Jaamil Olawale Kosoko Makes NYC Curatorial Debut in DNA's LateNite Series, 1/11 & 12
A producer, poet, choreographer, and performance artist, Jaamil Olawale Kosoko is the Co-Director of anonymous bodies || art collective based in Philadelphia. He is a 2012 Live Arts Brewery Fellow, a 2011 DeVos Institute of Art Management Fellow at The John F. Kennedy Center for the Performing Arts and a recent graduate of the Institute for Curatorial Practice in Performance (ICPP) at Wesleyan University. His work in theater and dance has received support from The Pew Center for Arts, The Philadelphia Cultural Management Initiative, and The Philadelphia Cultural Fund, among other institutions. As a performer, Kosoko has created originalroles with Pig Iron Theatre Company, Miguel Gutierrez and The Powerful People, Headlong Dance Theater, and The Philadiction Movement. Kosoko's poems have been published in The American Poetry Review, Poems Against War, The Dunes Review, and Silo, among other publications. In 2011, Kosoko published Notes on an Urban Kill-Floor: Poems for Detroit (Old City Publishing). He is a contributing writer for Dance Journal and the Broad Street Review in Philadelphia.
Performances run Friday, January 11 and Saturday, January 12. All performances 10 p.m. Tickets may be purchased online at www.dnadance.org, by calling 212.227.9856, or on site two hours before curtain. Cost is $17 for general audiences, $12 for DNA members and advanced sales. Discounted tickets are available by phone for groups of six or more.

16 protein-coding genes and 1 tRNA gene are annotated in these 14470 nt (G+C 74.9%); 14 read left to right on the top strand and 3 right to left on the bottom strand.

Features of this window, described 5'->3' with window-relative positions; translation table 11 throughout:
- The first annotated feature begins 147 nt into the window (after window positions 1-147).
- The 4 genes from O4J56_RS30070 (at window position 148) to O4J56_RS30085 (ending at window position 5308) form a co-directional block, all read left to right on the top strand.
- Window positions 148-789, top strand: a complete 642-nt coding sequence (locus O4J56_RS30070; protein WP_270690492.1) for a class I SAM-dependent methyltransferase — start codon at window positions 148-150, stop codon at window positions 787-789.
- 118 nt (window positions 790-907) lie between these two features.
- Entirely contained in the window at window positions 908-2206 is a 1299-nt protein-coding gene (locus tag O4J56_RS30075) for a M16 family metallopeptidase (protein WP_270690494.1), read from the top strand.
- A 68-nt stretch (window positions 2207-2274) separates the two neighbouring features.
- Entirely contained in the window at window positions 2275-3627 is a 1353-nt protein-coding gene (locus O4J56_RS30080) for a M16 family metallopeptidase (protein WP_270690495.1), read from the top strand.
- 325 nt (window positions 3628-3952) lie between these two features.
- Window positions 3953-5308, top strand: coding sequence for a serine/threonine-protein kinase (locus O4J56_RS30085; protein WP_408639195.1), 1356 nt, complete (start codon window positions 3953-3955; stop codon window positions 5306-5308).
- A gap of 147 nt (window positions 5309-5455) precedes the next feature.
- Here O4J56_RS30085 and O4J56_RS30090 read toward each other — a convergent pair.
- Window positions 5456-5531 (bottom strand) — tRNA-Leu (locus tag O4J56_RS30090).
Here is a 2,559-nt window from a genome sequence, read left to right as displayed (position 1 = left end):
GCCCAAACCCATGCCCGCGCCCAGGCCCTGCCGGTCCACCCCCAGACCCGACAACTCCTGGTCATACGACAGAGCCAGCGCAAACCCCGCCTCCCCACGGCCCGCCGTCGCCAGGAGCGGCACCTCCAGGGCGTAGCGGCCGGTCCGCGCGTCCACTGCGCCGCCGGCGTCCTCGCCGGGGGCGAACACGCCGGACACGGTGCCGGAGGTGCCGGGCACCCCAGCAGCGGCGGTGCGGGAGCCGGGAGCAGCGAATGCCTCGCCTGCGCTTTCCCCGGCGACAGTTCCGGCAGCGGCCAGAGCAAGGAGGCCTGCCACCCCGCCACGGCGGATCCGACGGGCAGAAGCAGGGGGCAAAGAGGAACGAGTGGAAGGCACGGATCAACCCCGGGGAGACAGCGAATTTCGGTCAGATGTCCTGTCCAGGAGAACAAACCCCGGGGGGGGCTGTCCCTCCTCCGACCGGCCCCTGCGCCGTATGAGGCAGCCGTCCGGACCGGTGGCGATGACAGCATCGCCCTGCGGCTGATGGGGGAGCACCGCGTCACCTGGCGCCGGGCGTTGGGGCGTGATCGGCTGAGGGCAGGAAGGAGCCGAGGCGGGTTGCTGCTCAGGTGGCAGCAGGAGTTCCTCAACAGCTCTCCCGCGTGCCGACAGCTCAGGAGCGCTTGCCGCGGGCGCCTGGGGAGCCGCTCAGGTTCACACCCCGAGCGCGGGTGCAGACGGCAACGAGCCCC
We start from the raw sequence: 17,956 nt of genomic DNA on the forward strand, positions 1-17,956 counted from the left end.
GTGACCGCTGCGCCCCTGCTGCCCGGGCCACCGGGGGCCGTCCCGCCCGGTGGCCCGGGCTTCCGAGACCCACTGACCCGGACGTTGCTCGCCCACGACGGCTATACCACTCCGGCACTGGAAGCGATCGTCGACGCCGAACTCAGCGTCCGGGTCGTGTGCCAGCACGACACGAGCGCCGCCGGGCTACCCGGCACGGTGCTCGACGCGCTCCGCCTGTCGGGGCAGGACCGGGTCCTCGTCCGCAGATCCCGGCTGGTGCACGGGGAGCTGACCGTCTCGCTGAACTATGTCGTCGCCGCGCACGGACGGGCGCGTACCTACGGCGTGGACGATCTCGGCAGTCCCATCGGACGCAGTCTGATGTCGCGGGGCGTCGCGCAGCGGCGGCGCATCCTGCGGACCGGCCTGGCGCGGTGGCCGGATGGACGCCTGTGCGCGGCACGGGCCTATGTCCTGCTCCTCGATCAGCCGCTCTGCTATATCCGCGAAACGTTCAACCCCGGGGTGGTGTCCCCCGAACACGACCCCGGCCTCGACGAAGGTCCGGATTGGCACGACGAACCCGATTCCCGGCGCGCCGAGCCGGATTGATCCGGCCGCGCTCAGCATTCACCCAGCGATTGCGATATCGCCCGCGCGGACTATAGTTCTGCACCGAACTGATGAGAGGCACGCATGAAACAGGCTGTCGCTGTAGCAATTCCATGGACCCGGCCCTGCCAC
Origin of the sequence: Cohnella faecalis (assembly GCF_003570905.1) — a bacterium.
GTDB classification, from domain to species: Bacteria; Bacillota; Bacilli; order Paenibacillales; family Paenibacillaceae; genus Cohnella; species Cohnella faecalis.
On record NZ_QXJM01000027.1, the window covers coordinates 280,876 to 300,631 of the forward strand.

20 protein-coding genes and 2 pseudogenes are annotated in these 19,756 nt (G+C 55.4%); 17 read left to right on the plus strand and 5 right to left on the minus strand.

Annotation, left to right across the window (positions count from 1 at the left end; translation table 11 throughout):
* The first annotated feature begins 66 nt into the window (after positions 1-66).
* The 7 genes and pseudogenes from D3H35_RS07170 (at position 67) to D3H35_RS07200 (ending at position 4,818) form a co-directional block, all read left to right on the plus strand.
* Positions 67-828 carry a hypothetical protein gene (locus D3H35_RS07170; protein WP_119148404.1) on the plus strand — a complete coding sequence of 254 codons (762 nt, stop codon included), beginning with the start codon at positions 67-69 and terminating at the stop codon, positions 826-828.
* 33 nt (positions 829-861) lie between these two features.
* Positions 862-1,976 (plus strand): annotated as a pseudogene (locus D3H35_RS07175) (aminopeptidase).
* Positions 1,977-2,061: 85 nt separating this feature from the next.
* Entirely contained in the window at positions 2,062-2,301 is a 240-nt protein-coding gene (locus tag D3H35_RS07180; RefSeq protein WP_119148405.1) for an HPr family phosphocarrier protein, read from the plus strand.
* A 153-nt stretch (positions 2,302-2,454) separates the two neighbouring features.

DNA is located at 280 Broadway (entrance at 53 Chambers Street), New York, NY 10007, near the R to City Hall, 4/5/6 at Brooklyn Bridge, J/M/Z, A/C/E or 1/2/3 at Chambers Street, and 2/3 at Park Place.
Founded in 1984, DNA provides a community hub for the highest quality dance training, choreographic exploration and innovative performance, developing new audiences and bridging communities. It provides valuable opportunities for the aspiring, emerging and established artist, including daily classes, certification courses, commissions, artistic residencies, along with studio and administrative office subsidies. DNA encourages professionalism, entrepreneurial cross-discipline initiatives, community engagement and diverse artistic expression. It was the first nonprofit arts organization to move to Lower Manhattan after 9/11, serving as a renewing force in NYC's cultural landscape. To learn more about DNA and supporting its programs through charitable donations, visit www.dnadance.org.